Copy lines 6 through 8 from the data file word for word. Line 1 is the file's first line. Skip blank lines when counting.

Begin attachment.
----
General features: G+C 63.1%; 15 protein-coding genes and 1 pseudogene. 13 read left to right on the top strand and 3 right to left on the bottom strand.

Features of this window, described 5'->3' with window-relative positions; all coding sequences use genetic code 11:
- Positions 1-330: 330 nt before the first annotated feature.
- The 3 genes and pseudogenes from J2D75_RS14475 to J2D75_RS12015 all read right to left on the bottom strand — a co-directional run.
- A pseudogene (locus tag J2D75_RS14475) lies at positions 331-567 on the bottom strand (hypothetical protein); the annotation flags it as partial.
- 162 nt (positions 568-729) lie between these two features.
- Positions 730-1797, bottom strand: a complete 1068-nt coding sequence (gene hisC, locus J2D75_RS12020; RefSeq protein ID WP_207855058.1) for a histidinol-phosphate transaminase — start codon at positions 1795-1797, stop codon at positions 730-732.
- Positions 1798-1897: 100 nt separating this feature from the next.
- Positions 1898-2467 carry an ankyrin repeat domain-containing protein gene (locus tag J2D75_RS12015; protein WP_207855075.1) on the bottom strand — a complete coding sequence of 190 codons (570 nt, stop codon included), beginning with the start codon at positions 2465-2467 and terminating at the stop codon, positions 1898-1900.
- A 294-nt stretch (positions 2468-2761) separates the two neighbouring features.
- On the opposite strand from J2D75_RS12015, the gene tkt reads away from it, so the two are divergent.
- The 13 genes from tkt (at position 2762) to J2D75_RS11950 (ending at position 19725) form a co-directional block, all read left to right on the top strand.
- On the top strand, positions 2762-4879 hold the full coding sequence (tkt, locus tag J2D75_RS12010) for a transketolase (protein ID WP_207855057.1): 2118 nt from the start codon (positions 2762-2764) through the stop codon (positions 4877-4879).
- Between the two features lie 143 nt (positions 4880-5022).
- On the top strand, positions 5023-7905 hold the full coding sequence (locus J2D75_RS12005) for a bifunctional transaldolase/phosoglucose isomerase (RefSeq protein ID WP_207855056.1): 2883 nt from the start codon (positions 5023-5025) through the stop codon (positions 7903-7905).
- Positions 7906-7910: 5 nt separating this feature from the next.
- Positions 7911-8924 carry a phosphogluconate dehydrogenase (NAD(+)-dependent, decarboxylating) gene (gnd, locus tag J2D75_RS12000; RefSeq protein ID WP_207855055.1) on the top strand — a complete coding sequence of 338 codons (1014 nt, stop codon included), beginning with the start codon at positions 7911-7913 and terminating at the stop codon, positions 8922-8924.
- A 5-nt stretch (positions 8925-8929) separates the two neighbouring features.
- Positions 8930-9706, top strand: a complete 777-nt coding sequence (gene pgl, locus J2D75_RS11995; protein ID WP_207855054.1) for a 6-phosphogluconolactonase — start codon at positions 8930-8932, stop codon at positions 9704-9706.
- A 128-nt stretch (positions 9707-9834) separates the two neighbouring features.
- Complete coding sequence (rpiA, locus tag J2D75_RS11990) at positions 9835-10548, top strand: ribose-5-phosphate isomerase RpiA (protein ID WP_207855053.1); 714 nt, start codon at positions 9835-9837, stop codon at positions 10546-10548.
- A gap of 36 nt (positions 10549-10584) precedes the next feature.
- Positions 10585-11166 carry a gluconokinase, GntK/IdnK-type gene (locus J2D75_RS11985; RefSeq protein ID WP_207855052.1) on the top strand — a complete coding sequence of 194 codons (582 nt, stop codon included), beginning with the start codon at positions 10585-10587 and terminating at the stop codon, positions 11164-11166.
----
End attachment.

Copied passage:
- 162 nt (positions 568-729) lie between these two features.
- Positions 730-1797, bottom strand: a complete 1068-nt coding sequence (gene hisC, locus J2D75_RS12020; RefSeq protein ID WP_207855058.1) for a histidinol-phosphate transaminase — start codon at positions 1795-1797, stop codon at positions 730-732.
- Positions 1798-1897: 100 nt separating this feature from the next.